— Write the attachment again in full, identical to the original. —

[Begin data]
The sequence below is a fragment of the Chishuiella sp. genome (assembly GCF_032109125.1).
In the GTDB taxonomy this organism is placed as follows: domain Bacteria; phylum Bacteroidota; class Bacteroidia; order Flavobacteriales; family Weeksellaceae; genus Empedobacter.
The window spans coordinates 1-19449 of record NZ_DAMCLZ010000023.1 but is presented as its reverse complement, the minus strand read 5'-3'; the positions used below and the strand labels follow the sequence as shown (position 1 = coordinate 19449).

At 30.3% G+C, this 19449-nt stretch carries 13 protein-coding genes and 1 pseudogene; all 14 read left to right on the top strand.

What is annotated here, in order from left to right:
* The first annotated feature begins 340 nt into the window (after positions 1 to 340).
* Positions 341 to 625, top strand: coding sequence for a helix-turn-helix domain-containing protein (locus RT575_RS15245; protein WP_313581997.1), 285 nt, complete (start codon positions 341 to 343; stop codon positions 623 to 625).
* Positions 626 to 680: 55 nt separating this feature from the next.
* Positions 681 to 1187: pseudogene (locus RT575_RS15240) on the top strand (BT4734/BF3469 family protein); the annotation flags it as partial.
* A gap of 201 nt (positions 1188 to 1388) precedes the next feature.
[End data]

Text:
The sequence below is a fragment of the Chishuiella sp. genome (assembly GCF_032109125.1).
In the GTDB taxonomy this organism is placed as follows: domain Bacteria; phylum Bacteroidota; class Bacteroidia; order Flavobacteriales; family Weeksellaceae; genus Empedobacter.
The window spans coordinates 1-19449 of record NZ_DAMCLZ010000023.1 but is presented as its reverse complement, the minus strand read 5'-3'; the positions used below and the strand labels follow the sequence as shown (position 1 = coordinate 19449).

At 30.3% G+C, this 19449-nt stretch carries 13 protein-coding genes and 1 pseudogene; all 14 read left to right on the top strand.

What is annotated here, in order from left to right:
* The first annotated feature begins 340 nt into the window (after positions 1 to 340).
* Positions 341 to 625, top strand: coding sequence for a helix-turn-helix domain-containing protein (locus RT575_RS15245; protein WP_313581997.1), 285 nt, complete (start codon positions 341 to 343; stop codon positions 623 to 625).
* Positions 626 to 680: 55 nt separating this feature from the next.
* Positions 681 to 1187: pseudogene (locus RT575_RS15240) on the top strand (BT4734/BF3469 family protein); the annotation flags it as partial.
* A gap of 201 nt (positions 1188 to 1388) precedes the next feature.